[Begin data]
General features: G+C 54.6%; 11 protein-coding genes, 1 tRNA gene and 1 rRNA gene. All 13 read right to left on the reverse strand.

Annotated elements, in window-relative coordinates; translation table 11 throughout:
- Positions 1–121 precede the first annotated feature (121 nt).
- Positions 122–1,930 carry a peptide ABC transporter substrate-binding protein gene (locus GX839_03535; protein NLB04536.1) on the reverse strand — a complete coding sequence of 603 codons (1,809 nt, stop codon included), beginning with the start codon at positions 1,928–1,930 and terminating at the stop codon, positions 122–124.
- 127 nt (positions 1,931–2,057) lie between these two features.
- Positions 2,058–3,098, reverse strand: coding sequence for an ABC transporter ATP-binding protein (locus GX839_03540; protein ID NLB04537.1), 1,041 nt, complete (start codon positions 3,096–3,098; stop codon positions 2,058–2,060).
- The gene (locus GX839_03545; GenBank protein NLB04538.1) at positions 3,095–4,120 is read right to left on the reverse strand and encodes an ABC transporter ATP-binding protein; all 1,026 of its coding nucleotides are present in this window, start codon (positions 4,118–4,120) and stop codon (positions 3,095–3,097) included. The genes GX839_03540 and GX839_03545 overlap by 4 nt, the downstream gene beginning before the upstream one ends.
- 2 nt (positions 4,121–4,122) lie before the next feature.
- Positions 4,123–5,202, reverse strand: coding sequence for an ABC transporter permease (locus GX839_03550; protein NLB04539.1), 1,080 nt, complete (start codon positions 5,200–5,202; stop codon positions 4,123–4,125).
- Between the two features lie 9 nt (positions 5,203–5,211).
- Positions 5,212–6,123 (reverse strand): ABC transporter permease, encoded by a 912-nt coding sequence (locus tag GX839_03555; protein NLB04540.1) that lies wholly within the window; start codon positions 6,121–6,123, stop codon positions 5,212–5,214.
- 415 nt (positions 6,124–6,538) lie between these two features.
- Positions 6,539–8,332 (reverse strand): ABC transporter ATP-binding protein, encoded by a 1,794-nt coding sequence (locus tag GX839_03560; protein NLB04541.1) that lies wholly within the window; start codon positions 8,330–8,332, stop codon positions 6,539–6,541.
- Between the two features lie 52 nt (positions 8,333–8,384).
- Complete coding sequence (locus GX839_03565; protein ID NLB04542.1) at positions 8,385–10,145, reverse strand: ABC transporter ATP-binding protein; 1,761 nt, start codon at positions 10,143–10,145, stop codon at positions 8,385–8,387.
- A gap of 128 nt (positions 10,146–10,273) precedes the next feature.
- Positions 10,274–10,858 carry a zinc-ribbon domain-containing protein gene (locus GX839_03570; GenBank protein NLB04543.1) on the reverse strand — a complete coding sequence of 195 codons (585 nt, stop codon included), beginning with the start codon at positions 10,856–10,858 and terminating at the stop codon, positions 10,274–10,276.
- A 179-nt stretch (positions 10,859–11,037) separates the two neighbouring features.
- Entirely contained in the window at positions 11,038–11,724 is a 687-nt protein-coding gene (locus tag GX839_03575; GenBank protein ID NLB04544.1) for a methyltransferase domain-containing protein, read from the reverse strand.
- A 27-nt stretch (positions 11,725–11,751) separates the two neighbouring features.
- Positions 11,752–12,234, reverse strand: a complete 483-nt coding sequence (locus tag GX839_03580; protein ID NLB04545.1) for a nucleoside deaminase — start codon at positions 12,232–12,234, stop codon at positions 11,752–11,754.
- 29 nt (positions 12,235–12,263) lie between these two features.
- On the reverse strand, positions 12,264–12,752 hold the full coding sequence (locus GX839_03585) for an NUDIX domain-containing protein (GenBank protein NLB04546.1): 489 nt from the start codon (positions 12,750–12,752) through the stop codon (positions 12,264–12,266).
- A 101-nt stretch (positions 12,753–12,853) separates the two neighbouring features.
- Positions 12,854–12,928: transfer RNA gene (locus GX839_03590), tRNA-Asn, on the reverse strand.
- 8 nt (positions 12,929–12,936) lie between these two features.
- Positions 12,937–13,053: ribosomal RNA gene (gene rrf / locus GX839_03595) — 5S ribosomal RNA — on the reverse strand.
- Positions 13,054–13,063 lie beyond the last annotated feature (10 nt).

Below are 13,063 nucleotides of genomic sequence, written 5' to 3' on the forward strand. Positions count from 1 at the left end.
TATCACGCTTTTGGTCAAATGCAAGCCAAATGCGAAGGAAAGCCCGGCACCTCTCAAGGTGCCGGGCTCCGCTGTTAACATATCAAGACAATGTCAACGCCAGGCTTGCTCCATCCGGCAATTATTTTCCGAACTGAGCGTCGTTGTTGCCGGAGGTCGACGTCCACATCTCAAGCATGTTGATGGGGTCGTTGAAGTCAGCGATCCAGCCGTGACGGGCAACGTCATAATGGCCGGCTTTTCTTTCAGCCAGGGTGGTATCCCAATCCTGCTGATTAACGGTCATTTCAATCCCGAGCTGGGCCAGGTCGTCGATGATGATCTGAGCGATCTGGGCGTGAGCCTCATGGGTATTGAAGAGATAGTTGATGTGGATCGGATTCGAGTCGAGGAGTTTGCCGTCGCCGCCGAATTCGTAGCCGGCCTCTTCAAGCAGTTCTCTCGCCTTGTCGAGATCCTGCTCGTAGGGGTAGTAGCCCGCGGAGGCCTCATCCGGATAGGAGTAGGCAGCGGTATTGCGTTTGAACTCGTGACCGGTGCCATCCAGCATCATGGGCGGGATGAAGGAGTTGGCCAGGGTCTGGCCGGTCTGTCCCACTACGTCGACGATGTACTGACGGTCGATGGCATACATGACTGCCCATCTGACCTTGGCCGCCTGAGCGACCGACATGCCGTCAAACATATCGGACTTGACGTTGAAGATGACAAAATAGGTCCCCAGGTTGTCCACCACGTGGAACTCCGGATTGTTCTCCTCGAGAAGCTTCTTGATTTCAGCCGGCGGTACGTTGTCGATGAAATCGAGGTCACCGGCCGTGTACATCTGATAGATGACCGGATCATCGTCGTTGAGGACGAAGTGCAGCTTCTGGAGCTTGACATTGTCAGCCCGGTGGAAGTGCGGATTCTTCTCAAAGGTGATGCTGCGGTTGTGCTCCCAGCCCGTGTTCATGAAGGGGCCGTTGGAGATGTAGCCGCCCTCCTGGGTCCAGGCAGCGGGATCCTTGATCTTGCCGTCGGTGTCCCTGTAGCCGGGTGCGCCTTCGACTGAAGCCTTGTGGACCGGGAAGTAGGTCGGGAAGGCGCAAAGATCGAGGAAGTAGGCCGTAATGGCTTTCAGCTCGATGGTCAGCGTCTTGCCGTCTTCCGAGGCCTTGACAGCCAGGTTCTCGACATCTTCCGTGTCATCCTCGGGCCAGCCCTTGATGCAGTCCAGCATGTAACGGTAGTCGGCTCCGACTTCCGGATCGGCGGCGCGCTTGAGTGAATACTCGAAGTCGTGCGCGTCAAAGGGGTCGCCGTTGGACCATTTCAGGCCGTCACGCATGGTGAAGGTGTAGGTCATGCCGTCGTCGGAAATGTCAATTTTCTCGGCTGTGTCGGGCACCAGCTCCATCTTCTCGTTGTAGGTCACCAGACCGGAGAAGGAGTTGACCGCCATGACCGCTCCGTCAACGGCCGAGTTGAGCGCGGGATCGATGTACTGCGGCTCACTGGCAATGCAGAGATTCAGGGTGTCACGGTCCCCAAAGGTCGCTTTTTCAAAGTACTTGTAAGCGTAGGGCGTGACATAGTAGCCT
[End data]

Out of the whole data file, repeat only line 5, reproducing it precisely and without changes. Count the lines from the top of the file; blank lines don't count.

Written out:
- 127 nt (positions 1,931–2,057) lie between these two features.